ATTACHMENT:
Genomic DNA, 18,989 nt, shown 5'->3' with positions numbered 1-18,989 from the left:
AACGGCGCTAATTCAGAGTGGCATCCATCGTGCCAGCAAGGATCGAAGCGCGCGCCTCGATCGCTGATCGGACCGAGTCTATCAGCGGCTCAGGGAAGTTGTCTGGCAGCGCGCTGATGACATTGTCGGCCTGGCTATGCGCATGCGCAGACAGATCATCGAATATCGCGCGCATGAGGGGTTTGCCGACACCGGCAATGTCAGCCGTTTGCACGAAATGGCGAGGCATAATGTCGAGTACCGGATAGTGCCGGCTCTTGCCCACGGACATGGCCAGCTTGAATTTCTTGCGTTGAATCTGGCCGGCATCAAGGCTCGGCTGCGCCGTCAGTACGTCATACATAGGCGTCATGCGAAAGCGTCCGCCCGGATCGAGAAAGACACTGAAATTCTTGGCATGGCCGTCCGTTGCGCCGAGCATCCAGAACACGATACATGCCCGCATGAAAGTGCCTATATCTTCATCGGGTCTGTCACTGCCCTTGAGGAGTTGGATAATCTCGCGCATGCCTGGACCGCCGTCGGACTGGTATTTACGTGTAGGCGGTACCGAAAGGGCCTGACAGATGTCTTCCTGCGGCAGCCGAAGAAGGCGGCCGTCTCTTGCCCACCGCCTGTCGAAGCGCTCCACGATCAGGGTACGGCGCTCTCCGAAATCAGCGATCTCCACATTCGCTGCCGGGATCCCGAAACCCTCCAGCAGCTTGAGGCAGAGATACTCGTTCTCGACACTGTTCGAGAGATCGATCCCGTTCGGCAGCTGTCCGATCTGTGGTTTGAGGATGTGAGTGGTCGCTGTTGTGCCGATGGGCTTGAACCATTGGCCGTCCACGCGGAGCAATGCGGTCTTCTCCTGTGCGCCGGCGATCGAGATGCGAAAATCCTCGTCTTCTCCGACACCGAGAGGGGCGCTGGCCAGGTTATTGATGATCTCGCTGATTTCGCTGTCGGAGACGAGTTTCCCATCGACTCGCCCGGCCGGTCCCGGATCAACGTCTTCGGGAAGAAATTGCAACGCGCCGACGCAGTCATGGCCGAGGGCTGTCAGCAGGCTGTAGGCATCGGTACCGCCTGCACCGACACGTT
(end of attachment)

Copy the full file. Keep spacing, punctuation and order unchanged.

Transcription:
Genomic DNA, 18,989 nt, shown 5'->3' with positions numbered 1-18,989 from the left:
AACGGCGCTAATTCAGAGTGGCATCCATCGTGCCAGCAAGGATCGAAGCGCGCGCCTCGATCGCTGATCGGACCGAGTCTATCAGCGGCTCAGGGAAGTTGTCTGGCAGCGCGCTGATGACATTGTCGGCCTGGCTATGCGCATGCGCAGACAGATCATCGAATATCGCGCGCATGAGGGGTTTGCCGACACCGGCAATGTCAGCCGTTTGCACGAAATGGCGAGGCATAATGTCGAGTACCGGATAGTGCCGGCTCTTGCCCACGGACATGGCCAGCTTGAATTTCTTGCGTTGAATCTGGCCGGCATCAAGGCTCGGCTGCGCCGTCAGTACGTCATACATAGGCGTCATGCGAAAGCGTCCGCCCGGATCGAGAAAGACACTGAAATTCTTGGCATGGCCGTCCGTTGCGCCGAGCATCCAGAACACGATACATGCCCGCATGAAAGTGCCTATATCTTCATCGGGTCTGTCACTGCCCTTGAGGAGTTGGATAATCTCGCGCATGCCTGGACCGCCGTCGGACTGGTATTTACGTGTAGGCGGTACCGAAAGGGCCTGACAGATGTCTTCCTGCGGCAGCCGAAGAAGGCGGCCGTCTCTTGCCCACCGCCTGTCGAAGCGCTCCACGATCAGGGTACGGCGCTCTCCGAAATCAGCGATCTCCACATTCGCTGCCGGGATCCCGAAACCCTCCAGCAGCTTGAGGCAGAGATACTCGTTCTCGACACTGTTCGAGAGATCGATCCCGTTCGGCAGCTGTCCGATCTGTGGTTTGAGGATGTGAGTGGTCGCTGTTGTGCCGATGGGCTTGAACCATTGGCCGTCCACGCGGAGCAATGCGGTCTTCTCCTGTGCGCCGGCGATCGAGATGCGAAAATCCTCGTCTTCTCCGACACCGAGAGGGGCGCTGGCCAGGTTATTGATGATCTCGCTGATTTCGCTGTCGGAGACGAGTTTCCCATCGACTCGCCCGGCCGGTCCCGGATCAACGTCTTCGGGAAGAAATTGCAACGCGCCGACGCAGTCATGGCCGAGGGCTGTCAGCAGGCTGTAGGCATCGGTACCGCCTGCACCGACACGTT